chapter  2
Orality
ByCarl J. Couch, Shing-Ling S. Chen
Pages 16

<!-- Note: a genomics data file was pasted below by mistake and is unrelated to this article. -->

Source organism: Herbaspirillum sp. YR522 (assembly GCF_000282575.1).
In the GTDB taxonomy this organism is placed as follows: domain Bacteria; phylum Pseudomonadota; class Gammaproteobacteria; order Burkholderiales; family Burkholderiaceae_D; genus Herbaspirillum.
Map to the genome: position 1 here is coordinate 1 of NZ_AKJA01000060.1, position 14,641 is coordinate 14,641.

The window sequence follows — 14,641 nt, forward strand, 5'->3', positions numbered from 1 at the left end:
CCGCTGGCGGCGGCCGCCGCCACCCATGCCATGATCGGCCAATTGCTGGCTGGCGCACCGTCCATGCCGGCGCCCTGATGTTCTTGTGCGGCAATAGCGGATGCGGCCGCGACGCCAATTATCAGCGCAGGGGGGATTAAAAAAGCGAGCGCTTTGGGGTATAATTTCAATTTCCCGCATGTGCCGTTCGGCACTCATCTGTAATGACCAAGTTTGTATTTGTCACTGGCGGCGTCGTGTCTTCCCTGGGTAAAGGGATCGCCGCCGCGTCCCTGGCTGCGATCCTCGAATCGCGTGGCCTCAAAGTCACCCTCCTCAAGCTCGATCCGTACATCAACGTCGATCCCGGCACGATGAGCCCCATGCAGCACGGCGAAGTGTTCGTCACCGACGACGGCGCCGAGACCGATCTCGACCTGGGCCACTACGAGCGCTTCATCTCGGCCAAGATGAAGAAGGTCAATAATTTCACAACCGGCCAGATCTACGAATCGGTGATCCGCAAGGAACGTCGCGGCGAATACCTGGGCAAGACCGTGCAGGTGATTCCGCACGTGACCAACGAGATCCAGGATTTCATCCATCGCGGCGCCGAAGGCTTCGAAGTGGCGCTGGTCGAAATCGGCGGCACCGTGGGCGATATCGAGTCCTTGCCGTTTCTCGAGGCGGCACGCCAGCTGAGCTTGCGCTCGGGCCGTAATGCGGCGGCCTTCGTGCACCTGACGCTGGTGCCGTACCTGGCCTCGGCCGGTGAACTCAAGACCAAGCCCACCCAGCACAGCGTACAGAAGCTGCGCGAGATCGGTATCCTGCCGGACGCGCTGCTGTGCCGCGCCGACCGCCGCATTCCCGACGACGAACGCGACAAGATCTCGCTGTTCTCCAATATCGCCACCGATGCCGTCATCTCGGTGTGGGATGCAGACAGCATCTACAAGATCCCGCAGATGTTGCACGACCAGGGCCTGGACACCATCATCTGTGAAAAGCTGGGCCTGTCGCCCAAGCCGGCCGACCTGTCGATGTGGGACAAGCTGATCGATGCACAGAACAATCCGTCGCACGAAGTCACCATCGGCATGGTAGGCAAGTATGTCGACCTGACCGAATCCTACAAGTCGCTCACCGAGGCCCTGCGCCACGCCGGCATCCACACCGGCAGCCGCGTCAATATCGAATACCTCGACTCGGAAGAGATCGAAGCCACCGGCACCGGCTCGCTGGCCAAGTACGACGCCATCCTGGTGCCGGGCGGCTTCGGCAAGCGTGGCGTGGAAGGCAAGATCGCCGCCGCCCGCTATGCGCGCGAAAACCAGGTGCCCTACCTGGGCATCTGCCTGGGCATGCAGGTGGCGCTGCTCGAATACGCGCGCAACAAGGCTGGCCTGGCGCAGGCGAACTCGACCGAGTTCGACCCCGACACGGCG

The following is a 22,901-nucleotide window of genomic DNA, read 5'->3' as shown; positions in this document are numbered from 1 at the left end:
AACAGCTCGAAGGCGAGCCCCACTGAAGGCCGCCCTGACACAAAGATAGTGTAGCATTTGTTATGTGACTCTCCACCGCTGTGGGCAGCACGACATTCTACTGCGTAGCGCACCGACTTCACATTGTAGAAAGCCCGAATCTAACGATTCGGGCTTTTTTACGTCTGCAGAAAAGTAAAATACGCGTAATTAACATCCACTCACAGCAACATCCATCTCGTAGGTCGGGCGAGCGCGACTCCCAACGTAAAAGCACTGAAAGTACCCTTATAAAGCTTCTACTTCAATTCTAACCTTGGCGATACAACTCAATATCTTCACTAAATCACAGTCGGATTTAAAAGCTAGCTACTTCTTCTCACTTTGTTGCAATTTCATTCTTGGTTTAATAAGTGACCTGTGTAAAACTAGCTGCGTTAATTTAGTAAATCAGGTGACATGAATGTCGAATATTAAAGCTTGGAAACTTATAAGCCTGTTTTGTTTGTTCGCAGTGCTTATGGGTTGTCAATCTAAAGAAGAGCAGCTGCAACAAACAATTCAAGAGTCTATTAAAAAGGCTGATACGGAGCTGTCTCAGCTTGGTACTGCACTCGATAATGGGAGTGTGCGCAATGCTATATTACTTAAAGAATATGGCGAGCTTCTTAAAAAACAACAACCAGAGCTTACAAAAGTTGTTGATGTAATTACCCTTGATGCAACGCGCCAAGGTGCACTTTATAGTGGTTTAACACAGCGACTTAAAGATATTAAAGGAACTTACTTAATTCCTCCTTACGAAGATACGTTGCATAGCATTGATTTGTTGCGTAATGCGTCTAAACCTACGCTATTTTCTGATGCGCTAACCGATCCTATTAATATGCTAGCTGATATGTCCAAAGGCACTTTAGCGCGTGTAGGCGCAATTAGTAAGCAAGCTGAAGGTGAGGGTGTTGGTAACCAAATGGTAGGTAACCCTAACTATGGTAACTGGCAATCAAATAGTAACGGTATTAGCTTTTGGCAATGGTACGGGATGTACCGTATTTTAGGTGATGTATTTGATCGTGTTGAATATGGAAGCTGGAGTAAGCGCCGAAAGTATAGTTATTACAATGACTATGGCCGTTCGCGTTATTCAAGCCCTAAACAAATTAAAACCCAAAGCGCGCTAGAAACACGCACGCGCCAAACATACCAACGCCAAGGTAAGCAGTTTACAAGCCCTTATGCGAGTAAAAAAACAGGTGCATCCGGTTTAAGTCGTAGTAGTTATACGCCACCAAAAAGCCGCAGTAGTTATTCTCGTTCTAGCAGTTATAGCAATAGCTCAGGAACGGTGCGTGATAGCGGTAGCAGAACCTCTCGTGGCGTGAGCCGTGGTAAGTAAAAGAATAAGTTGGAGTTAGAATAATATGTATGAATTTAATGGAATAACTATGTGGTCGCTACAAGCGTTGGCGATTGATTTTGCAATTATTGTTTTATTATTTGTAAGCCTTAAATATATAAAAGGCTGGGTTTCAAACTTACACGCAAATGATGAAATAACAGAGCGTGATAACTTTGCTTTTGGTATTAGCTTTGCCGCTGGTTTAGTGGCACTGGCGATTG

The term oral, which is commonly used to distinguish spoken from written communication, rests on a dichotomy that only exists in literate societies. A host of oral technologies were developed long before written languages were invented. Oral specialists could preserve far more information than is possible with contrived speech. Many studies of orality have focused on the historical content of oral compositions—the exploits of preceding generations, origin myths, and narratives about the supernatural. The civilization of the ancient Greeks rested on a foundation of information that was orally retained. In simple nomadic societies there were no oral specialists. Oral specialists in many ancient societies composed and recited poems that served as encyclopedias long before written languages were invented. Orality is far more than a historical oddity limited to a few ancient societies and some contemporary nonliterate societies. When orality was replaced by writing, humanity lost some of its vibrancy, but gained the ability to construct more complex social orders.